What does the disruption of Intel tell us about cryptocurrency mining?
By Leo Zhang
Jun 26, 2018
In an epic post below, strategist Ben Thompson recounts the rise and fall of Intel, from its dominance in the chips industry for 35 years, to the series of missteps which turned its massive scale into a critical flaw. New manufacturers like Taiwan Semiconductor Manufacturing Company (TSMC) embraced smaller-scale modular manufacturing, allowing them to work with an explosion of "fabless" companies that focus on nothing but design. One of those companies was a small ASIC manufacturer named Bitmain.
"Intel was largely successful. AMD did take the performance crown around the turn of the century with the Athlon 64, but the company was unable to keep up with Intel financially when it came to fabs, and Intel illegally leveraged its dominant position with OEMs to keep them buying mostly Intel parts; then, a few years later, Intel not only took back the performance lead with its Core architecture, but settled into the “tick-tock” strategy where it alternated new designs and new manufacturing processes on a regular schedule. The integration advantage was real."
The three-prolonged assault on Intel's dominance:
It is common knowledge that the cryptocurrency mining space is heavily centralized. ASIC resistance is also one of the most heated discussion topics among the cryptocurrency communities. However, it is important to discern exactly where centralization lies. Is it the distribution of hashpower, availability of mining pools, diversity of the mining machines, or number of options for manufacturers? We know there are mega-mining companies, but it remains unclear how vertically integrated they are, and whether they conceal common ownership.
The next generation of mining startups will focus on providing highly customized chip solutions for exploring proof-of-work consensus for various applications. These "App Stores for chip design" could create a market large enough to bring about yet another wave of application-specific chip designers.
"Fungibility is even more important to money. Our system of money requires that each dollar be completely interchangeable with any other dollar. For it to function perfectly, users can have no knowledge of the history of each of those dollars."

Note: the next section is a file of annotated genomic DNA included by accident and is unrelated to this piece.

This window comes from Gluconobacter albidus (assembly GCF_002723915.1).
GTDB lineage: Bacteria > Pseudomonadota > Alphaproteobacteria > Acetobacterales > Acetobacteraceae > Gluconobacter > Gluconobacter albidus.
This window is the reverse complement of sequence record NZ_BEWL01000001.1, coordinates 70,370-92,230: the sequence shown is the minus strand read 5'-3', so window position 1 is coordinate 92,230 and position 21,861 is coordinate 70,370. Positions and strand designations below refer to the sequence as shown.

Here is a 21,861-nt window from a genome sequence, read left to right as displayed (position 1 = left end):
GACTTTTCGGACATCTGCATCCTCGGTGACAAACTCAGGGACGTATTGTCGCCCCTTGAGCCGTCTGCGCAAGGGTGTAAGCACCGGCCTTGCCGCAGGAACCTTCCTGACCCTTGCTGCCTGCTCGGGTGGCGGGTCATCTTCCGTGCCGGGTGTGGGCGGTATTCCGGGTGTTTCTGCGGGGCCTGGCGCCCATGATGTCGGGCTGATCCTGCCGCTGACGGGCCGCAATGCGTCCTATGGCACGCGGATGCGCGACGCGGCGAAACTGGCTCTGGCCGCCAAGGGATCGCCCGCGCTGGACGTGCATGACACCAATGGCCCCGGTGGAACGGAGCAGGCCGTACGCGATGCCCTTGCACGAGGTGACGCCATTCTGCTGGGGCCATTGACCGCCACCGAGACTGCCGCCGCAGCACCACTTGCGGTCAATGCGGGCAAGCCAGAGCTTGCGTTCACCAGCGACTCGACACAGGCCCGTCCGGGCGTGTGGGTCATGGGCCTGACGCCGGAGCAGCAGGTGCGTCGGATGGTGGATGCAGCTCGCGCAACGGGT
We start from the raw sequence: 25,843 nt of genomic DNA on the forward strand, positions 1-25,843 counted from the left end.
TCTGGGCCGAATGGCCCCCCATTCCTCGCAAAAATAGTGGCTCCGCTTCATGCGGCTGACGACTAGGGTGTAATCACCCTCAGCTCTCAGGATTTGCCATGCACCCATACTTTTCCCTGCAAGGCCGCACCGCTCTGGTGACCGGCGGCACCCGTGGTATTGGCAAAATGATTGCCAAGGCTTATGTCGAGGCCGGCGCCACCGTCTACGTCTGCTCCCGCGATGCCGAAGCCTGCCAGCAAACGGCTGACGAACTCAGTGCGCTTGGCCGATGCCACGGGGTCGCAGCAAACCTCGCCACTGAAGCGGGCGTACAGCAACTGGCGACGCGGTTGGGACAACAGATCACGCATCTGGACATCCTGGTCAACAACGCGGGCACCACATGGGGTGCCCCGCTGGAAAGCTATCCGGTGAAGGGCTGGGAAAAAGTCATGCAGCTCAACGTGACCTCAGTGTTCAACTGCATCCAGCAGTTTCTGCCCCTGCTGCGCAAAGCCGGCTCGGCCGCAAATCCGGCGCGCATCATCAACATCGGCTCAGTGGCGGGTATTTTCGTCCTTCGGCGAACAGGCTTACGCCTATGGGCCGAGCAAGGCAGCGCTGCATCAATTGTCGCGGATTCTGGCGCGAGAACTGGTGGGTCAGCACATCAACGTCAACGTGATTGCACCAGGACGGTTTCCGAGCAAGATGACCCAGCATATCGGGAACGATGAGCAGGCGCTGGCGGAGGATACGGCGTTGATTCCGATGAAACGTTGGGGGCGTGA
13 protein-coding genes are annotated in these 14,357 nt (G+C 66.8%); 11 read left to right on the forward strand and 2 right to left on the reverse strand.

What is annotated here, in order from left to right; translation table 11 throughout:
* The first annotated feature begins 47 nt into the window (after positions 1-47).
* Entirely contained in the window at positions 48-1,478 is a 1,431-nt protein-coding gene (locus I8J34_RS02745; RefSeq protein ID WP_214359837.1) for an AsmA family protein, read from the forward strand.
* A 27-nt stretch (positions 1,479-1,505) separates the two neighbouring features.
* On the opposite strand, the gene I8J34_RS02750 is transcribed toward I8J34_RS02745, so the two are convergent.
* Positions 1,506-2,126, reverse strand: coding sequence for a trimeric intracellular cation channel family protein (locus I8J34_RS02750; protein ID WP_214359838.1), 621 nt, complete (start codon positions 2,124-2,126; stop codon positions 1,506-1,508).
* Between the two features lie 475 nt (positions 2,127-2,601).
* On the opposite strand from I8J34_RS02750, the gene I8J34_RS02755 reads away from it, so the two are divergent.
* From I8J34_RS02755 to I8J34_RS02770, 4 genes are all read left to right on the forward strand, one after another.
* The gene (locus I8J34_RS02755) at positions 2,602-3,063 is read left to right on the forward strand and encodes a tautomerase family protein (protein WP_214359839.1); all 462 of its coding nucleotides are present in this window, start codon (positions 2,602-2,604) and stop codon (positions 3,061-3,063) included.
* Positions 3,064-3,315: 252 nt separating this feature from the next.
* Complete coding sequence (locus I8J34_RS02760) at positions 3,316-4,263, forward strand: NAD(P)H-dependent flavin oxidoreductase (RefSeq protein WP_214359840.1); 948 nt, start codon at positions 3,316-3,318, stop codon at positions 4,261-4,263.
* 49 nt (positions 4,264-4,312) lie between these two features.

I couldn't find a comparison table of #Bitcoin's predecessors so I made one myself (and added banking as a reference). Is it accurate? Are there any interesting projects missing? pic.twitter.com/c2gjROAXX9
"We discussed the software it’s running, the low-end hardware he’s using to process the lightning payments, and the API that has allowed some really creative interactions on the site. We also waxed philosophical about the value of games and comedy in stressful times."
"But lack of good design can also cause major damage to the trust afforded the system — with users sending funds to the wrong addresses or making other avoidable mistakes. So if this is a technology that we eventually want the larger society to engage with, we need to change this attitude about UX."
"Since last year, there has been a 4 percent increase in reflection-based DDoS attacks, a 38 percent increase in application-layer attacks like SQL injection or cross-site scripting and 1.35 terabyte per second memcached reflector attack – the largest DDoS attack to hit the internet yet."
"Tether issued an additional $1.3 billion worth of USDT tokens (including $250 million a day before this post was written), bringing the total outstanding issuance (i.e. what they claim to have backed 1:1 in their bank accounts) to over $3 billion."